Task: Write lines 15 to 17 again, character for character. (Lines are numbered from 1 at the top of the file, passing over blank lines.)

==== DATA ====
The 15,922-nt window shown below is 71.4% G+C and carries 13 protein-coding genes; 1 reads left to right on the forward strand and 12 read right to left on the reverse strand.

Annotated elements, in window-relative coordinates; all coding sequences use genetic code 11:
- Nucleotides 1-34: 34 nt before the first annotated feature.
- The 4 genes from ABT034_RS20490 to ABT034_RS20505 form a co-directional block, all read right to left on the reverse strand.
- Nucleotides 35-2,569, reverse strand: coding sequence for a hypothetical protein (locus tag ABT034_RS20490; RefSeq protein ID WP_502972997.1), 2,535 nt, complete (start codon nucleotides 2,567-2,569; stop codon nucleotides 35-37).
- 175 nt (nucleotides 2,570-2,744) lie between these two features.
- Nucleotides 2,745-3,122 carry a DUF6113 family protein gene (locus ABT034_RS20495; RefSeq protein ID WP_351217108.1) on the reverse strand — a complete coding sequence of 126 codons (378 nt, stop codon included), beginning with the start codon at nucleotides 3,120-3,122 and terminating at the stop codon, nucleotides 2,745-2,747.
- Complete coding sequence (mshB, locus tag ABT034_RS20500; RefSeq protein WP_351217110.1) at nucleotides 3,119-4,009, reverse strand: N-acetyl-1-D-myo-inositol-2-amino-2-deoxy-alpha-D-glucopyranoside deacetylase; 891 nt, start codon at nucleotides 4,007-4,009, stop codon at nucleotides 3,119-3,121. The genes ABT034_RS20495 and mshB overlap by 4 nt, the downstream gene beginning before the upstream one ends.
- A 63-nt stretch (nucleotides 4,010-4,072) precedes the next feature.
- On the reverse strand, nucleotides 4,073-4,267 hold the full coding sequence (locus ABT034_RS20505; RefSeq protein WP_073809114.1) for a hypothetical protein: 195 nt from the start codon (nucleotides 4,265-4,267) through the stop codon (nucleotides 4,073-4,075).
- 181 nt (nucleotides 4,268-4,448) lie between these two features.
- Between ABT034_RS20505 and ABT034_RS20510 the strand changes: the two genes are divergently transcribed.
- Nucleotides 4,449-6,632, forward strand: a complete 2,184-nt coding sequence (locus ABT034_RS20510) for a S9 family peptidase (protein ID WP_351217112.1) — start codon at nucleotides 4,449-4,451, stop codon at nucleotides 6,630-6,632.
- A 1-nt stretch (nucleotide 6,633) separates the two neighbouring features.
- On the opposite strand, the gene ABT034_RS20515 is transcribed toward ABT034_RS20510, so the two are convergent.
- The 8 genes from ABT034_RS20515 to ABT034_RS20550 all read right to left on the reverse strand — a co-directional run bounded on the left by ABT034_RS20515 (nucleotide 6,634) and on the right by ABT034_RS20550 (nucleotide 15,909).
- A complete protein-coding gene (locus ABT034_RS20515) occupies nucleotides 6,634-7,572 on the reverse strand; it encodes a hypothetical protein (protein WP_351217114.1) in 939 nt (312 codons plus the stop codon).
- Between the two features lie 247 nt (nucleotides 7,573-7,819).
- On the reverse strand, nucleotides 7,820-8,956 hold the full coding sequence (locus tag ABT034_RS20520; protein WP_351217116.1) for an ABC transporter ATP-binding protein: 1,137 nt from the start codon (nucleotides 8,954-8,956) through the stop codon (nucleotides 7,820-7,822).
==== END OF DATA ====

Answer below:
- On the opposite strand, the gene ABT034_RS20515 is transcribed toward ABT034_RS20510, so the two are convergent.
- The 8 genes from ABT034_RS20515 to ABT034_RS20550 all read right to left on the reverse strand — a co-directional run bounded on the left by ABT034_RS20515 (nucleotide 6,634) and on the right by ABT034_RS20550 (nucleotide 15,909).
- A complete protein-coding gene (locus ABT034_RS20515) occupies nucleotides 6,634-7,572 on the reverse strand; it encodes a hypothetical protein (protein WP_351217114.1) in 939 nt (312 codons plus the stop codon).